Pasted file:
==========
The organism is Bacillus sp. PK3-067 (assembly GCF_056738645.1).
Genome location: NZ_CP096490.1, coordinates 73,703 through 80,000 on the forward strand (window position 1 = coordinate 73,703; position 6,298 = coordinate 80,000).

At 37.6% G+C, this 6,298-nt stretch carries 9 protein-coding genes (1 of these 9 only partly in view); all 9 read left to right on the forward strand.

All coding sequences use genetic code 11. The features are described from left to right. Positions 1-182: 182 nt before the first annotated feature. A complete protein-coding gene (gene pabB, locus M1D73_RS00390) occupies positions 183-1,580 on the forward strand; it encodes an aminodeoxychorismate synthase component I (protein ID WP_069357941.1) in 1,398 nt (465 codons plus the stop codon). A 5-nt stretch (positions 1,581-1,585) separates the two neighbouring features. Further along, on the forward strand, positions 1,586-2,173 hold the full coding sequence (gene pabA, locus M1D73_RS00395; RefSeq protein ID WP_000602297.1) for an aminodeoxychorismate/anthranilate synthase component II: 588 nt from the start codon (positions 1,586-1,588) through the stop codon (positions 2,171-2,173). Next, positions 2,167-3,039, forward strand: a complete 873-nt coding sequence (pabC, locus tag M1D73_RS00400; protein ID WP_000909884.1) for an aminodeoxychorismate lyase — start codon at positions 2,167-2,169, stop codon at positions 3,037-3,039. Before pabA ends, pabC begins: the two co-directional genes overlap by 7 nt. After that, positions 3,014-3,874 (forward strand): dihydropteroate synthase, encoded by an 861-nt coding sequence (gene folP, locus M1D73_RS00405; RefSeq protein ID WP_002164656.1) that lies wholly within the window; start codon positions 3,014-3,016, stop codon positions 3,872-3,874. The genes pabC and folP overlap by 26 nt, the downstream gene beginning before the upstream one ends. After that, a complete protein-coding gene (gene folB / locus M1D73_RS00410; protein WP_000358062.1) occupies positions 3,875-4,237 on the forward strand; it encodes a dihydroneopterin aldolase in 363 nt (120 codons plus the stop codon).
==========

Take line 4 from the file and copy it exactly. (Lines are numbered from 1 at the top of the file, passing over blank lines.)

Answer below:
All coding sequences use genetic code 11. The features are described from left to right. Positions 1-182: 182 nt before the first annotated feature. A complete protein-coding gene (gene pabB, locus M1D73_RS00390) occupies positions 183-1,580 on the forward strand; it encodes an aminodeoxychorismate synthase component I (protein ID WP_069357941.1) in 1,398 nt (465 codons plus the stop codon). A 5-nt stretch (positions 1,581-1,585) separates the two neighbouring features. Further along, on the forward strand, positions 1,586-2,173 hold the full coding sequence (gene pabA, locus M1D73_RS00395; RefSeq protein ID WP_000602297.1) for an aminodeoxychorismate/anthranilate synthase component II: 588 nt from the start codon (positions 1,586-1,588) through the stop codon (positions 2,171-2,173). Next, positions 2,167-3,039, forward strand: a complete 873-nt coding sequence (pabC, locus tag M1D73_RS00400; protein ID WP_000909884.1) for an aminodeoxychorismate lyase — start codon at positions 2,167-2,169, stop codon at positions 3,037-3,039. Before pabA ends, pabC begins: the two co-directional genes overlap by 7 nt. After that, positions 3,014-3,874 (forward strand): dihydropteroate synthase, encoded by an 861-nt coding sequence (gene folP, locus M1D73_RS00405; RefSeq protein ID WP_002164656.1) that lies wholly within the window; start codon positions 3,014-3,016, stop codon positions 3,872-3,874. The genes pabC and folP overlap by 26 nt, the downstream gene beginning before the upstream one ends. After that, a complete protein-coding gene (gene folB / locus M1D73_RS00410; protein WP_000358062.1) occupies positions 3,875-4,237 on the forward strand; it encodes a dihydroneopterin aldolase in 363 nt (120 codons plus the stop codon).